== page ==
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Because no Internet life is complete without a parody of Mary Sue or badfic!

Enjoy! ;-D

Silence Will Fall

Xoehemina Wraithlight Spickl the Third rolled over and grinned at her true love. “Wakey wakey, Lokes!” she said in a sing-song nasal voice pitched at exactly the same key as nails on a chalk board. It was like birdsong and music all rolled into one—that is, if said bird was a crow with a five-year cold and a pack-a-day smoker and the music was played by a beginner violinist with a squint from London to New York.

Loki sat up gracefully on his elbow and smirked at his bride. “Good morning, my love,” he said. “Don’t bother to rise just yet… here, let me go and bring you breakfast in bed…”

Suddenly, an odd, wheezing hydraulic sound could be heard outside the window. Xoehemina perked up at the sound. She was a beautiful vision in off-white as she ran out onto the veranda like a flat-footed ostrich or an elephant with eczema.

“My soulmate cometh!” she proclaimed, waving her arms in a dramatic gesture like a chicken with hiccups and fell flat on her cute little backside. Loki helped her to her feet.

“You can’t mean this,” he said, his eyes filling with tears. Xoehemina turned.

“Lol, wut?”

“You can’t seriously be breaking up with me!” Loki’s voice rose to a crescendo and tears rolled down over his nose. Xoehemina turned around to pat his cheek as the TARDIS materialized before them.

“Oh, pish tush. It’s a time machine. I could be back yesterday!” she said cheerfully, snapping her fingers. The TARDIS made an angry, protesting sound as its doors flew open with a violent crash, but the sentient ship was unable to voice her annoyance to the fans and as such was frequently abused, like so. Xoehemina ignored the TARDIS’ protests as she waltzed gaily inside. She popped open her old pocket watch. “I left my hearts in Gallifrey.”

The doors flew shut behind her, the TARDIS making another angry sound. Xoehemina turned around and almost bumped into a tall, thin man who was looking at her, one eyebrow raised in a potentially frightening manner. Xoehemina fell flat on her backside again, spreading her arms wide. “Theta sugar! It’s me, your childhood crush Ashkanakxygr!”

The Doctor frowned at her. “Get off my TARDIS.”

“But, baby…” Ashkanakxygr pleaded, opening her violet eyes wide like muddy lagoons of stagnant seaweed. The Doctor pursed his lips.

“I have never met you in my life before. Leave my poor TARDIS alone and get out.”

“You have to remember me!” Ashkanakxygr shrieked. The Doctor flinched at the piercing sound. Ashkanakxygr was beyond paying attention. “We went to school together. We kissed for the first time when the moons were shining over the red mountains. My heart was broken forever when you ran away. Don’t you remember that?”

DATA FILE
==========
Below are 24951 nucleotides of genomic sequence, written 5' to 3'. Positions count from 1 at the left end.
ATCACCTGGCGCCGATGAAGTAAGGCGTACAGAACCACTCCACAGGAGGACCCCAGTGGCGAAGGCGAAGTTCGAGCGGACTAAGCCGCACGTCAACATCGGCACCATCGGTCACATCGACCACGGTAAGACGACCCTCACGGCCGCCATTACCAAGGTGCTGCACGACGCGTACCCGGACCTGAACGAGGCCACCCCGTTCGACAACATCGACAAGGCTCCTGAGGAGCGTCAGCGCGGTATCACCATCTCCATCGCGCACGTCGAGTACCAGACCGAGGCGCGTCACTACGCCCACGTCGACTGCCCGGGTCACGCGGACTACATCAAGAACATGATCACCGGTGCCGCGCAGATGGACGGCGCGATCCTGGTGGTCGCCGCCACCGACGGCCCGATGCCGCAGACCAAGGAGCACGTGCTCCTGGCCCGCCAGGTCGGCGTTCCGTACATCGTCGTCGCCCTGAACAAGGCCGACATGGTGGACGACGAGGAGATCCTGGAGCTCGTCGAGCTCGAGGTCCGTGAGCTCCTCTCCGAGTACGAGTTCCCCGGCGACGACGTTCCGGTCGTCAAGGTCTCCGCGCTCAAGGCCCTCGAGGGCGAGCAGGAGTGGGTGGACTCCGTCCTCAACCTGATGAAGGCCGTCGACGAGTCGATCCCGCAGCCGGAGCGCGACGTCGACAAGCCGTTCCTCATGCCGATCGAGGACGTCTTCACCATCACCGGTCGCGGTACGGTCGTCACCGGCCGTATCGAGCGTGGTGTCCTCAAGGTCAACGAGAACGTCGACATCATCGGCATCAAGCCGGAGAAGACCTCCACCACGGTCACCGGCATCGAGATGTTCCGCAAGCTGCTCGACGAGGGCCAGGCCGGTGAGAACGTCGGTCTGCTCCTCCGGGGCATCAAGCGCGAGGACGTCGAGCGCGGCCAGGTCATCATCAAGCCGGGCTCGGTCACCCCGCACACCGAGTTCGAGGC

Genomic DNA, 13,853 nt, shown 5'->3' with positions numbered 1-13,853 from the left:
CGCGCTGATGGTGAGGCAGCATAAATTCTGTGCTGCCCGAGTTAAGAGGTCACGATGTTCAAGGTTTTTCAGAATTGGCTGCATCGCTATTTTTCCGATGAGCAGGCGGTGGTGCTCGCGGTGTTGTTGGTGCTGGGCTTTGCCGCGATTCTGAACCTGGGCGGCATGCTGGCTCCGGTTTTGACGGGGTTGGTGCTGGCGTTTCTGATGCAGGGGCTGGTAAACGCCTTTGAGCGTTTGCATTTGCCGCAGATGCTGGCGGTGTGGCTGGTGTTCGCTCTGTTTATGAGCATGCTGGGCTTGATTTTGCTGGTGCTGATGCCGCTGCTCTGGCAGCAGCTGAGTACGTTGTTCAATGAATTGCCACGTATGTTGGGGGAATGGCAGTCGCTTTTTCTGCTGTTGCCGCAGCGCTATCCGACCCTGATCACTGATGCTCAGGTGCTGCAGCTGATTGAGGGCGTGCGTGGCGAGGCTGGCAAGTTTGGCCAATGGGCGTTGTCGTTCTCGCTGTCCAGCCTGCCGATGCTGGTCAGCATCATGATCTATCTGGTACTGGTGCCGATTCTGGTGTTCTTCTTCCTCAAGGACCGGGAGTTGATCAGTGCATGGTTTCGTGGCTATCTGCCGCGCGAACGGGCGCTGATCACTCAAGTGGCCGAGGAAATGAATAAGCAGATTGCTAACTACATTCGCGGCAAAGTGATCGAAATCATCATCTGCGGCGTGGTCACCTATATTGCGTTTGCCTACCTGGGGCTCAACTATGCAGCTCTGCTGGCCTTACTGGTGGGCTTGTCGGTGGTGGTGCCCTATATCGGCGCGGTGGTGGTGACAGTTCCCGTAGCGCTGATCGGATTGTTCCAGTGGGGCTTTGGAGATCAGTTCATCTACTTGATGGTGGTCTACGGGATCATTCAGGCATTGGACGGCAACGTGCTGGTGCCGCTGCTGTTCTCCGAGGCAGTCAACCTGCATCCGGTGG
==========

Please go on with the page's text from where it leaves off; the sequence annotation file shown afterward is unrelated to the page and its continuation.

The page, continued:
“None of it,” the Doctor said with finality. “You’re not a Time Lord. I would know you. I do not. For the last time, get off my TARDIS.”

“Pyrdon baby bear…” Ashkanakxygr began. She didn’t finish. The Doctor had pushed her out onto the surface of a barren planet, there to wail her heart out for all eternity. (Did I mention she was immortal?)

Back in his cell on Asgard, Loki snickered. Thor shuddered as he walked past his brother’s cell.

“Seriously, brother. Get a life.”

“But manipulating these half-witted mortals is so amusing,” Loki drawled. Suddenly, he reached down to his belt pouch. “Sorry, message waiting on my magic tablet.”

On the blank surface appeared a short message.

Loki. If you send another of your crowd after me ever again, I am letting Ace loose on you.

Loki cackled and turned back to his mischief. Thor went upstairs, wrote a quick note of apology, and gave it to Huginn to deliver. The raven would see that it reached the Doctor’s hand—eventually.

“What was that thing?” Donna asked distastefully as the Doctor washed and sanitized his hands for the fourth time.

“Maria Susare, commonly known as a Mary Sue, for some reason. They’re ancient creatures, pre-dating Time itself. They normally inhabit the Void and unknown parts of deep, empty space, where they prey on the unwary, but once in a while one will get lost and become every hero’s worst nightmare.” The Doctor shuddered violently, but caught himself. “They sometimes cause innocent, everyday people like us to behave contrary to our nature, and they often butt in where they’re not wanted. They’re parasites, and in their true form they are monstrous creatures with horns and teeth the length of my finger, claws and hideous bat wings which they use to disguise their horrible pink-and-black mottled skin. They’re horrible creatures that are only half-intelligent, fixated on certain ideas and unable to form new ones. They can not be reasoned with. A few brave hunters sometimes seek them out to slay them, but they must have found new sources of food, or they would have vanished from the face of the universe by now…” The Doctor grimaced in distaste. “This one was… rather… amorous.” Donna almost laughed at the Doctor’s discomfort, but quickly returned to seriousness.

“Well, what should we do about it, space boy?”

“We find their latest food source…” the Doctor’s voice deepened to an ominous drawl.

“And hope they aren’t already addicted.”